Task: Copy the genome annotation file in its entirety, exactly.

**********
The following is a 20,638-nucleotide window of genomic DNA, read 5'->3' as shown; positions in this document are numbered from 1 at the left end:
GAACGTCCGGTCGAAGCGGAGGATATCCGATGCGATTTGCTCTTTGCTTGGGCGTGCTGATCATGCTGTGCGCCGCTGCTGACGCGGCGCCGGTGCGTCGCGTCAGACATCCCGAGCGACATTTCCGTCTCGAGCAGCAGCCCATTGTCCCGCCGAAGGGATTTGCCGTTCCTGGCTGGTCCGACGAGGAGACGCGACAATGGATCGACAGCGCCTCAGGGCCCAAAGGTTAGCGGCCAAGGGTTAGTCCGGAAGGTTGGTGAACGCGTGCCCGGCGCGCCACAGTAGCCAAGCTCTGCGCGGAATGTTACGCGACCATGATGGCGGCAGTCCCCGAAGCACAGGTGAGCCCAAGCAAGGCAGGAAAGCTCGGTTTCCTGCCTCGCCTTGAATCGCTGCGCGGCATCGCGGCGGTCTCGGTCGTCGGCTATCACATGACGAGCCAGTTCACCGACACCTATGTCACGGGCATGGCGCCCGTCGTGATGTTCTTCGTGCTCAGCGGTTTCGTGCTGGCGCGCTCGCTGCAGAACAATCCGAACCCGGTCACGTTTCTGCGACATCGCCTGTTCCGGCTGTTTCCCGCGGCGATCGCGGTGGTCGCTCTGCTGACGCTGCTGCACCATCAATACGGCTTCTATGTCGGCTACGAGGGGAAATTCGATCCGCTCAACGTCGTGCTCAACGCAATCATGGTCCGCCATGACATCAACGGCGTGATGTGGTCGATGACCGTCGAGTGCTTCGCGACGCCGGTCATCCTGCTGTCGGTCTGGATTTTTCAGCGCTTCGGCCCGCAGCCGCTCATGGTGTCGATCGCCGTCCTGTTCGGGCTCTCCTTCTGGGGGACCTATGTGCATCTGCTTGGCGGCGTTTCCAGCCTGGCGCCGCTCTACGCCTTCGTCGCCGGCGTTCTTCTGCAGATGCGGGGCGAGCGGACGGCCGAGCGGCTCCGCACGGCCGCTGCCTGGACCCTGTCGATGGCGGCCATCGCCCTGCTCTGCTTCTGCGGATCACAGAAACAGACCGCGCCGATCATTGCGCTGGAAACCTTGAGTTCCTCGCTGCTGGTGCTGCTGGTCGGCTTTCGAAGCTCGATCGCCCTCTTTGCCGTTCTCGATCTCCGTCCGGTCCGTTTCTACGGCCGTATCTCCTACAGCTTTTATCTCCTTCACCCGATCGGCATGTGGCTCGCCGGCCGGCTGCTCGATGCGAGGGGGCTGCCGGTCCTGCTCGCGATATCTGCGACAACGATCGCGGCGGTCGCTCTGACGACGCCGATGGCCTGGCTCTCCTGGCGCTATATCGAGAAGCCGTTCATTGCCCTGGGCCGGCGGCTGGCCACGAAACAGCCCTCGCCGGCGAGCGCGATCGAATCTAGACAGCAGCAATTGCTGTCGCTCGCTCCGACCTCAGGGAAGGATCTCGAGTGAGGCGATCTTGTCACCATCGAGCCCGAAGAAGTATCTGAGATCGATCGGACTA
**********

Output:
The following is a 20,638-nucleotide window of genomic DNA, read 5'->3' as shown; positions in this document are numbered from 1 at the left end:
GAACGTCCGGTCGAAGCGGAGGATATCCGATGCGATTTGCTCTTTGCTTGGGCGTGCTGATCATGCTGTGCGCCGCTGCTGACGCGGCGCCGGTGCGTCGCGTCAGACATCCCGAGCGACATTTCCGTCTCGAGCAGCAGCCCATTGTCCCGCCGAAGGGATTTGCCGTTCCTGGCTGGTCCGACGAGGAGACGCGACAATGGATCGACAGCGCCTCAGGGCCCAAAGGTTAGCGGCCAAGGGTTAGTCCGGAAGGTTGGTGAACGCGTGCCCGGCGCGCCACAGTAGCCAAGCTCTGCGCGGAATGTTACGCGACCATGATGGCGGCAGTCCCCGAAGCACAGGTGAGCCCAAGCAAGGCAGGAAAGCTCGGTTTCCTGCCTCGCCTTGAATCGCTGCGCGGCATCGCGGCGGTCTCGGTCGTCGGCTATCACATGACGAGCCAGTTCACCGACACCTATGTCACGGGCATGGCGCCCGTCGTGATGTTCTTCGTGCTCAGCGGTTTCGTGCTGGCGCGCTCGCTGCAGAACAATCCGAACCCGGTCACGTTTCTGCGACATCGCCTGTTCCGGCTGTTTCCCGCGGCGATCGCGGTGGTCGCTCTGCTGACGCTGCTGCACCATCAATACGGCTTCTATGTCGGCTACGAGGGGAAATTCGATCCGCTCAACGTCGTGCTCAACGCAATCATGGTCCGCCATGACATCAACGGCGTGATGTGGTCGATGACCGTCGAGTGCTTCGCGACGCCGGTCATCCTGCTGTCGGTCTGGATTTTTCAGCGCTTCGGCCCGCAGCCGCTCATGGTGTCGATCGCCGTCCTGTTCGGGCTCTCCTTCTGGGGGACCTATGTGCATCTGCTTGGCGGCGTTTCCAGCCTGGCGCCGCTCTACGCCTTCGTCGCCGGCGTTCTTCTGCAGATGCGGGGCGAGCGGACGGCCGAGCGGCTCCGCACGGCCGCTGCCTGGACCCTGTCGATGGCGGCCATCGCCCTGCTCTGCTTCTGCGGATCACAGAAACAGACCGCGCCGATCATTGCGCTGGAAACCTTGAGTTCCTCGCTGCTGGTGCTGCTGGTCGGCTTTCGAAGCTCGATCGCCCTCTTTGCCGTTCTCGATCTCCGTCCGGTCCGTTTCTACGGCCGTATCTCCTACAGCTTTTATCTCCTTCACCCGATCGGCATGTGGCTCGCCGGCCGGCTGCTCGATGCGAGGGGGCTGCCGGTCCTGCTCGCGATATCTGCGACAACGATCGCGGCGGTCGCTCTGACGACGCCGATGGCCTGGCTCTCCTGGCGCTATATCGAGAAGCCGTTCATTGCCCTGGGCCGGCGGCTGGCCACGAAACAGCCCTCGCCGGCGAGCGCGATCGAATCTAGACAGCAGCAATTGCTGTCGCTCGCTCCGACCTCAGGGAAGGATCTCGAGTGAGGCGATCTTGTCACCATCGAGCCCGAAGAAGTATCTGAGATCGATCGGACTA